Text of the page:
As a new employee to Digital Airlines, and as a security guard for the company, I have certain responsibilities that are my own and a lot of "power" because I can go all kinds of places in the company as part of my security job. After all if a bad guy gets into a secure area I need to be able to go in there and remove the individual. With this said I have no business knowing anything about the company finances, or having anything to do with the IT department. My "night job" of being a malicious computer hacker (cracker) is my unknowing employer's worst nightmare. To make life complicated for me, all of the secure servers I want access to are locked in a "secure facility" whose business policies prohibit any kind of remote access; if somebody wants to work on a machine there they had better be in the building doing it directly. Like any business policy it may or may not be followed by everybody in the organization and I'm counting on it not being followed very closely. So off I go trying to find a weakness in the system and a route into the network. My previous work as a security guard has landed some nice sticky notes with passwords for users who have access to data I want (financial, for example). So I start trying to login to servers to see what I can find.
So in the case above a security hole exists, though because of the preliminary work done (likely to be done in most sophisticated attacks) the chances of seeing failed logins or brute force attacks may be very small. The problem of locking out intruders is handled by eDirectory and has been done for years. The problem of access control lists is handled by every application in the world already. The problem in this case is one of policy, and because of the company policies access to the desired data is not allowed in this manner. Let's switch over and see what this (plus the day's earlier events) looks like to Sentinel.
0755 - BadgeID 12345 enters secure facility
0805 - Jane Smith logs into her Linux/Mac/windows workstation.
0915 - cn=jsmith.o=digitalairlines.dc=org accesses company financial information via a website fronted by Novell Access Manager (new session)
0930 - janesmith accesses financial database directly for daily work
1423 - janesmith logs out of the financial database system
1702 - BadgeID 12345 exits secure facility
2212 - cn=jsmith.o=digitalairlines.dc=org accesses company financial information via a website fronted by Novell Access Manager (new session) #this is the attacker
2215 - janesmith accesses financial database directly #this is the attacker
2309 - janesmith logs out of the financial database system #this is the attacker
So based on these events in the system what is actually wrong? No brute force password attacks, failed logins, or even a single user accessing resources that shouldn't be authorized, and yet we know that the attacker has done this. Because of the company policies requiring a user to actually be somewhere in order to access the secure financial data it is a fairly simple exercise with the data in this format to identify a problem as long as we know that badge number 12345 is also Jane Smith who has a username of jsmith and janesmith depending on the system being accessed. This is where the Compliance Management Platform does what nobody else can do. Tying identity along with events together we know that a woman named Jane Smith who has badge number 12345 is also cn=jsmith.o=digitalairlines.dc=org in eDirectory as well as 'janesmith' in the financial database. We know all of these things because Novell Identity Manager (IDM) takes care of the provisioning of users to various systems based on their roles and also reports those provisioned accounts to Sentinel in a way that ties them all together. When Novell's Modular Authentication Service (NMAS) sees Jane swipe her card to access the facility that is noted and from then on access to various systems inside the facility is granted in business rules as well as via the normal technical limitations requiring valid credentials. When she swipes her card to leave that right is revoked in policies even though the ability to login to various systems may still remain. Technically it would also be possible to actually disable logins in various applications while a person was not in the building but that still involves this same type of check.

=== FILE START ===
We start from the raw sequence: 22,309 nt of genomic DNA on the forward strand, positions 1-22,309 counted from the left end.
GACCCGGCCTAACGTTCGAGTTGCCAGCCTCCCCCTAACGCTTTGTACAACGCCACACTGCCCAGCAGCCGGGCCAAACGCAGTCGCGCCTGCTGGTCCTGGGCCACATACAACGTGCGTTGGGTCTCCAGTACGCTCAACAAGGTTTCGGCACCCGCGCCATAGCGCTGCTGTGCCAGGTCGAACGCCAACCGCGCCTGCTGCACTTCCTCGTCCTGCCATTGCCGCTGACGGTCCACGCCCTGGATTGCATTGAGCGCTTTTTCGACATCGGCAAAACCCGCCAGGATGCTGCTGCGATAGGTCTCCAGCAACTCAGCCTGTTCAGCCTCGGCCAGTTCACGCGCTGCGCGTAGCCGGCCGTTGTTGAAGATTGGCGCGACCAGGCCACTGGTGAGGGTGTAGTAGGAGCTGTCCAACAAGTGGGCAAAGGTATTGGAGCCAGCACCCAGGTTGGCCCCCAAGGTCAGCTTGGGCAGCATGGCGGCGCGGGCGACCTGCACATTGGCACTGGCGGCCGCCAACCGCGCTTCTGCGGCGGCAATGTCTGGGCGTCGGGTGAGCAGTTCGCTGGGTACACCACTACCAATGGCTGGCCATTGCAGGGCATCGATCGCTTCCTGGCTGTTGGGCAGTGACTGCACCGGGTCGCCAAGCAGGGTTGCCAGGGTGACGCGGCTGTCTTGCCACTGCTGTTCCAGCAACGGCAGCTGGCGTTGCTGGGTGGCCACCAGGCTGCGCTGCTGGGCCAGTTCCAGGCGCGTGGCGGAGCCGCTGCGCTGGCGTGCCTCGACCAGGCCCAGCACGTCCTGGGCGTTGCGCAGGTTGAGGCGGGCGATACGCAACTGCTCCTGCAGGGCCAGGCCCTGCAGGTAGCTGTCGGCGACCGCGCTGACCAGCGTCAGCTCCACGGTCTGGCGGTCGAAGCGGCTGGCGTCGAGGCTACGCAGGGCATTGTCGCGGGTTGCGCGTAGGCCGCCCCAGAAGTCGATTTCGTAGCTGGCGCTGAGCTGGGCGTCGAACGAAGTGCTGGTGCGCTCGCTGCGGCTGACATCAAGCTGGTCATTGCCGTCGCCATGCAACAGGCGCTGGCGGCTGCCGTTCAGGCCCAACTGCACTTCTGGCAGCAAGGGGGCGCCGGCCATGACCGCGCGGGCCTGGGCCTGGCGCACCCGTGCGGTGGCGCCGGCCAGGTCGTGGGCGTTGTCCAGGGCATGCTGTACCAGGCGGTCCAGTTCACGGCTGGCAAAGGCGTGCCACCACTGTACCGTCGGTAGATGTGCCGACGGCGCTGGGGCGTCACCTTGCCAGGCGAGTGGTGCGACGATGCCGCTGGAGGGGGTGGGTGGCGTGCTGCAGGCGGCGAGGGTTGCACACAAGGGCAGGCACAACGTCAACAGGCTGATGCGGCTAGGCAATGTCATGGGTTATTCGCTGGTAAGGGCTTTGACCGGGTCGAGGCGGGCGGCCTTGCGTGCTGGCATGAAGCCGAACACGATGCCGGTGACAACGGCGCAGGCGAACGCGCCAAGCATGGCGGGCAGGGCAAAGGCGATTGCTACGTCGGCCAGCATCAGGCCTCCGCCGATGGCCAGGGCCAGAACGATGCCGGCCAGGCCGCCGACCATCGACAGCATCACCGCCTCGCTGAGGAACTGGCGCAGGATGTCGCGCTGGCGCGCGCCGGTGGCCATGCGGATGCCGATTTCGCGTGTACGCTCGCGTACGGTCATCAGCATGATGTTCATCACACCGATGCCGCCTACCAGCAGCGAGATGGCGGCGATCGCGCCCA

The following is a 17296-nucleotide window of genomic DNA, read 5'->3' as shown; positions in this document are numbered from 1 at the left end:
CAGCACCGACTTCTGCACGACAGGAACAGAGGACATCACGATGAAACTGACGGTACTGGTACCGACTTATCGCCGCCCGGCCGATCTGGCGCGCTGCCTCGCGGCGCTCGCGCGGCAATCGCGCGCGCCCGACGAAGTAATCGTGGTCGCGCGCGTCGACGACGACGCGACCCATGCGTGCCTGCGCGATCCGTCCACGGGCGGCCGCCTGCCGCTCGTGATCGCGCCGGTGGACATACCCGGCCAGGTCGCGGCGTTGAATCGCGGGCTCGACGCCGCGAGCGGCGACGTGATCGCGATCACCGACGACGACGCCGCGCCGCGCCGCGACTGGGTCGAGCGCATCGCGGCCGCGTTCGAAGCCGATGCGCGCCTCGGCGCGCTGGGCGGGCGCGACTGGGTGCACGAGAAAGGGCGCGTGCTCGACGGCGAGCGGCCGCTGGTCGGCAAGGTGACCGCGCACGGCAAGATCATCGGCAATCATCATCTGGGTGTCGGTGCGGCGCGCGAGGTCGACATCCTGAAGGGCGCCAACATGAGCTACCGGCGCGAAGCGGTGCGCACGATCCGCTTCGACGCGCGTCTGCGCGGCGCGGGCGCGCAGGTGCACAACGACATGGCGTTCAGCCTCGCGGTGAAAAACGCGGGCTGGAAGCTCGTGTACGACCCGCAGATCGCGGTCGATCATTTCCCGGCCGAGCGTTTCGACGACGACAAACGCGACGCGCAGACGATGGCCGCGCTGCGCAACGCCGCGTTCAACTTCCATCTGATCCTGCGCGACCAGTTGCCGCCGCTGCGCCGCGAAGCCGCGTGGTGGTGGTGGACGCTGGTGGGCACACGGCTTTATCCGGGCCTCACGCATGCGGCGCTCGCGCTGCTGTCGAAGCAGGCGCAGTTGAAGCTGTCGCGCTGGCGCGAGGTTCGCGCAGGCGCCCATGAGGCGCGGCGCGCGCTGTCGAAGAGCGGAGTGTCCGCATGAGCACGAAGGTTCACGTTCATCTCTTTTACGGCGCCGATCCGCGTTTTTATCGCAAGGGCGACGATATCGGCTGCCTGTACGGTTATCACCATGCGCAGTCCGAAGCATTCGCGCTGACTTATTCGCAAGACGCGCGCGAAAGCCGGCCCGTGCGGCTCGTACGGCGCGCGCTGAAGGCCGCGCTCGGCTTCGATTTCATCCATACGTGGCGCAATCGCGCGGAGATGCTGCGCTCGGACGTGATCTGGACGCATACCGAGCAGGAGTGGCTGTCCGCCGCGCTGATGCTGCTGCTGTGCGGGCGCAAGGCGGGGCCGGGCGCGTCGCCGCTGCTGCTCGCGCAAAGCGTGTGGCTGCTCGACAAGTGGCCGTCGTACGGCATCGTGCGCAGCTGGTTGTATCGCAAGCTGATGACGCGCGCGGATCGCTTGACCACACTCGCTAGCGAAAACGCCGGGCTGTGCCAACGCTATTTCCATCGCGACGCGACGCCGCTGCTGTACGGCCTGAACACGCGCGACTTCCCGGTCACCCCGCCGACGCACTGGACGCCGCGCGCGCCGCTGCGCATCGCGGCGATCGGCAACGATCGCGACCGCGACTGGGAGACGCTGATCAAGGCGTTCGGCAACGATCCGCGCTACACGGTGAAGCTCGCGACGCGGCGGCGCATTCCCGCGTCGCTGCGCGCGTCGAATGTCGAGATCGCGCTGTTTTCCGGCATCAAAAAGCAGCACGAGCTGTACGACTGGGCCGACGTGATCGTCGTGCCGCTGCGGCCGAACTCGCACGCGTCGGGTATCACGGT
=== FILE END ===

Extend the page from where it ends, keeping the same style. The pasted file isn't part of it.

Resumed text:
So in Sentinel along with all of the identity information stored for various applications courtesy of Novell's CMP a rule is also created that adds a person to a list of people in the building whenever they enter the building, and one that removes them from the list when they leave the building. All that remains is to do a quick check during a login to a secure system to see if the user is in the secure facility. If not then a violation is reported and remediation actions can take place including disabling the account, locking down or turning off a computer from which the login occurred, or any other appropriate actions. What is important to note, regardless of the actions taken, is that the violation is known in realtime. Further damage is prevented and current damage may be able to be stopped because of good policies and a way to enforce them regardless of the "account" used by a living, breathing person to access one system or another.
Novell's Compliance Management Platform provides the needed integration of the Identity and Security components to provide a way to prove that the policies in place are in fact enforced or, at the very least, that violations are properly identified as quickly as possible. Being able to prove compliance is met for a given set of regulations quickly and reliably saves thousands or millions of dollars in a single audit and provides peace of mind for those who can be held financially and legally responsible for violations so their focus can be on more-relevant tasks.
Disclaimer: As with everything else at Cool Solutions, this content is definitely not supported by Novell (so don't even think of calling Support if you try something and it blows up).
It was contributed by a community member and is published "as is." It seems to have worked for at least one person, and might work for you. But please be sure to test, test, test before you do anything drastic with it.